Long copy still sells – moreso on the Web where people come seeking information. Don’t just run your advertising on your web site. Give ’em more. Build the copy in layers the same way newspapers (remember newspapers?) used to do: first paragraph is the executive summary. Next section is the factual build-out for the people seeking more information. Third section is in-depth nuts and bolts for your fans. Give ’em meat they can sink their teeth into and they’ll become your mavens and enthusiasts…helping to spread the message and mantra of your product or service.
September 2010 - PS Insights
Every week we read about people who were killed because they were multitasking. What makes you think you’re paying attention in meetings? More and more we find ourselves in front of a roomful of people who are buried in their laptops or Blackberries. We know they’re multi-tasking even as they assure us they’re paying attention. But remember back to elementary school when you were reading a comic book under the desk and the teacher called on you to answer a question? The simple truth is, you’re NEVER multitasking. You’re either doing one task or the other. If you can’t stay focused on the meeting, don’t attend it.
Glass feelings are as important as glass ceilings. We’re not fans of the expression “It’s only business.” Sometimes it’s personal, too. Business IS all about people. How you treat them, how you manage them, how you work with them says a lot about your integrity and the way you connect to the world around you.
It should be obvious through action and inspiration, not through assertion. If you’ve got to insist on being the boss then you haven’t yet earned the respect and admiration of the people who are working for you. Pulling rank is a lame way to make progress in any organization. If you inspire people, they’ll give you all the authority you need. If you annoy people and demand things of people, they’ll also give you all the authority you deserve – “very little.”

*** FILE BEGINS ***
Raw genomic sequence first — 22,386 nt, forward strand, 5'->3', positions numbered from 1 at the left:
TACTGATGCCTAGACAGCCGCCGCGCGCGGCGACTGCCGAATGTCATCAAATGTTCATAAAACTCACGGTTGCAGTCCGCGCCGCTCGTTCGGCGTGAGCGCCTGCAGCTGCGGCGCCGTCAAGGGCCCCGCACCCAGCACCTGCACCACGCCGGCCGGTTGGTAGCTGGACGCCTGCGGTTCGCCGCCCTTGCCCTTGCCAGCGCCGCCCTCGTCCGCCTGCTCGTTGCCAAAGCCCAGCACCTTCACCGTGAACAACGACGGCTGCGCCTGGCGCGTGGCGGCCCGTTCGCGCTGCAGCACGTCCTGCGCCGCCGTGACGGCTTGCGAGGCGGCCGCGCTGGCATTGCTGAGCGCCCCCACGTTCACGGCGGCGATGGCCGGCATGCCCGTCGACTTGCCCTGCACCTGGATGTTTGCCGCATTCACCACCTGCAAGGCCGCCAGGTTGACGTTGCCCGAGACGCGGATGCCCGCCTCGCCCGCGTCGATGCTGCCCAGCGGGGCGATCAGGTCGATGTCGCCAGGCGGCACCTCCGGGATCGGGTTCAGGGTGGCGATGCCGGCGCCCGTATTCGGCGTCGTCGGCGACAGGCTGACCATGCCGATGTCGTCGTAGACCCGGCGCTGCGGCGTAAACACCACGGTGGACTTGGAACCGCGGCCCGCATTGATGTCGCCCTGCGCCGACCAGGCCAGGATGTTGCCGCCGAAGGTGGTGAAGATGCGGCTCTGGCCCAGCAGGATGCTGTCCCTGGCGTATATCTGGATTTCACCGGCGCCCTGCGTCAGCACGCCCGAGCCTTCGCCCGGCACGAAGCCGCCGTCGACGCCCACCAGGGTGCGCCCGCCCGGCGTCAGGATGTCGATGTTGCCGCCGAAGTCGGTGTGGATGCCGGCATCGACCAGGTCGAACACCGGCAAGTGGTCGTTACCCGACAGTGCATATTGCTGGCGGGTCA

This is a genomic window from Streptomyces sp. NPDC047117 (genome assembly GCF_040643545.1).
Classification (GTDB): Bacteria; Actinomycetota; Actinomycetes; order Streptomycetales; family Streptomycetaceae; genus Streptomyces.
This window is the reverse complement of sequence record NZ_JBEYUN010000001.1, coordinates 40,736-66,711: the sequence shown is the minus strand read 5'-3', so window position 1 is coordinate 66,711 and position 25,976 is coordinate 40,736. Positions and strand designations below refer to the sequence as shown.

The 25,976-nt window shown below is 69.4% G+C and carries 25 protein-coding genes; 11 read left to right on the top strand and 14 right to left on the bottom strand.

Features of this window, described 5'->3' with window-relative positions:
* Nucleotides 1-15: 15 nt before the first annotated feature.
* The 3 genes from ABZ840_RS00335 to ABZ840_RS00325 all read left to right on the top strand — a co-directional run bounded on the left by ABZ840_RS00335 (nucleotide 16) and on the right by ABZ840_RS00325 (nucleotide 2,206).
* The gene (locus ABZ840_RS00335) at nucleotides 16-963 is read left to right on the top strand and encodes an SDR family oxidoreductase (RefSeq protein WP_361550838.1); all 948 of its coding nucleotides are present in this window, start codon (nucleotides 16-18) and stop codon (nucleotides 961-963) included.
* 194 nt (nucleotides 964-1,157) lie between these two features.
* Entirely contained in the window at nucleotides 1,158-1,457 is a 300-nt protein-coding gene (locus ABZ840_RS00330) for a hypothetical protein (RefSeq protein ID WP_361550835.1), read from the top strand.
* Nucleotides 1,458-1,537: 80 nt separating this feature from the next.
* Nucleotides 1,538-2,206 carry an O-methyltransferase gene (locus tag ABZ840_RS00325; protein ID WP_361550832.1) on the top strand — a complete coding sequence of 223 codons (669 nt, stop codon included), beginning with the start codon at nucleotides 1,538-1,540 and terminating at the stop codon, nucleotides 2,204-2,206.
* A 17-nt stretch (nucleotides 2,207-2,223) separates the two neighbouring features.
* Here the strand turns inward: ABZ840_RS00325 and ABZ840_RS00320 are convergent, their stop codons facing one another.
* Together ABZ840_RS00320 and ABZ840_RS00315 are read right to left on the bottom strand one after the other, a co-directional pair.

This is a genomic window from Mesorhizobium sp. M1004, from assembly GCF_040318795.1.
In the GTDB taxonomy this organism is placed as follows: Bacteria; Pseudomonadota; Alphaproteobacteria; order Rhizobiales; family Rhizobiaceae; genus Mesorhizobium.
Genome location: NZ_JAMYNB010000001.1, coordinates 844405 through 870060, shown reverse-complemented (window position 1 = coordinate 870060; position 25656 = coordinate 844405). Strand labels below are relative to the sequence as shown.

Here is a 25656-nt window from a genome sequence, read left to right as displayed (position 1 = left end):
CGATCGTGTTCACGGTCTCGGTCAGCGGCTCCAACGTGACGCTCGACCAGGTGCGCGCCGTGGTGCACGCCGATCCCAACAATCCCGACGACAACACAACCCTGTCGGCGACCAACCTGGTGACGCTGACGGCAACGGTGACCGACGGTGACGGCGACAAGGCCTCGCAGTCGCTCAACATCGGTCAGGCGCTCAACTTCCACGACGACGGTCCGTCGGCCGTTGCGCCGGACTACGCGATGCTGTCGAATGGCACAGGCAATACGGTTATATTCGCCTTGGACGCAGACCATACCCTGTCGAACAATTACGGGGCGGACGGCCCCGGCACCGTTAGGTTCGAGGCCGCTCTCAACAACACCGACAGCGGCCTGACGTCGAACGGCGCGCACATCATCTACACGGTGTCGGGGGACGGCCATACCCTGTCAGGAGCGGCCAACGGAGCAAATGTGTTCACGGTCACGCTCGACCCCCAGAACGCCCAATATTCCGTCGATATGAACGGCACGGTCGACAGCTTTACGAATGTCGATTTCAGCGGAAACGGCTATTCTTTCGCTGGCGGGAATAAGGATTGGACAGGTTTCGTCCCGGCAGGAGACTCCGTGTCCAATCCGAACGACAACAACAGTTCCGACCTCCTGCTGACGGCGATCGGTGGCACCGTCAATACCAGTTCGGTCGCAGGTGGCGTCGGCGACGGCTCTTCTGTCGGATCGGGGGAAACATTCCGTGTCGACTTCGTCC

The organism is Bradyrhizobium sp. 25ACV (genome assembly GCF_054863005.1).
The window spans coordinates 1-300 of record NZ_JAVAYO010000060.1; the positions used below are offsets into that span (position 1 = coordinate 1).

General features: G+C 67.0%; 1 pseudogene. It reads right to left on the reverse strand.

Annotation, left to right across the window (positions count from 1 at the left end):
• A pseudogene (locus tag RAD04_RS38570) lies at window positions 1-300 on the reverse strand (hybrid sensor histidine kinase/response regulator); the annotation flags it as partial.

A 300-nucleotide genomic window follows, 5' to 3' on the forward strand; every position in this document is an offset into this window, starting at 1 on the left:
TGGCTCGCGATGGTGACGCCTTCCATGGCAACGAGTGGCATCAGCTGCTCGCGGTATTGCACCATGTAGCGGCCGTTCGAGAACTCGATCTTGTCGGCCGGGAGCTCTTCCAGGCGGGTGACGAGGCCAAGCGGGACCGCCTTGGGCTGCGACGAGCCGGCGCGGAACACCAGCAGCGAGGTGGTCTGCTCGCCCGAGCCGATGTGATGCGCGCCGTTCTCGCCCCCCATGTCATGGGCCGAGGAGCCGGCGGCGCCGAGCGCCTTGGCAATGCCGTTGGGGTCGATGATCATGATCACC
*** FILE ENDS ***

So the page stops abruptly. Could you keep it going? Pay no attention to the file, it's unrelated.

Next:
White space is valuable. See?
Cubicles can be seen as dehumanizing-or as a way for everyone to be connected. It’s all in how you manage and message non-existant walls. We know one CEO who tore down his corner office and set up cubicles for himself and his senior-most people. There were still private cubicles and open spaces when people needed to have private meetings, but even the CEO worked in an open-plan setup. If you’re not willing to do that, why are you asking that of your team? Business shouldn’t be a caste system. It should be a communications network.
Take a lesson from the candy displays and cereal shelves: Is your brand packaging designed to be noticed in a positive way? In fact, is it even designed to be noticed at all? Candy and cereal are impulse purchases. the packaging has got to attract. But, what about Apple? Steve Jobs has built an entire cult around the sleek design of all Apple products and packaging. For you, chances are it doesn’t involve a massive package redesign exploratory – just some simple techniques to add some POP (as in “pop” and as in “point of purchase”) to your merchandise.
Have we forgotten how to treat our team like people? When was the last time you took ’em to lunch, had a party or picnic? It takes very little time and money to make your team feel like human beings, cared for and appreciated. The dividends a kind gesture pays far exceeds the minimal costs for an occasional movie or pizza party. It doesn’t have to be weekly or even monthly, but make sure you take the time to take the time. Great feedback and random acts of kindness pay real dividends, too!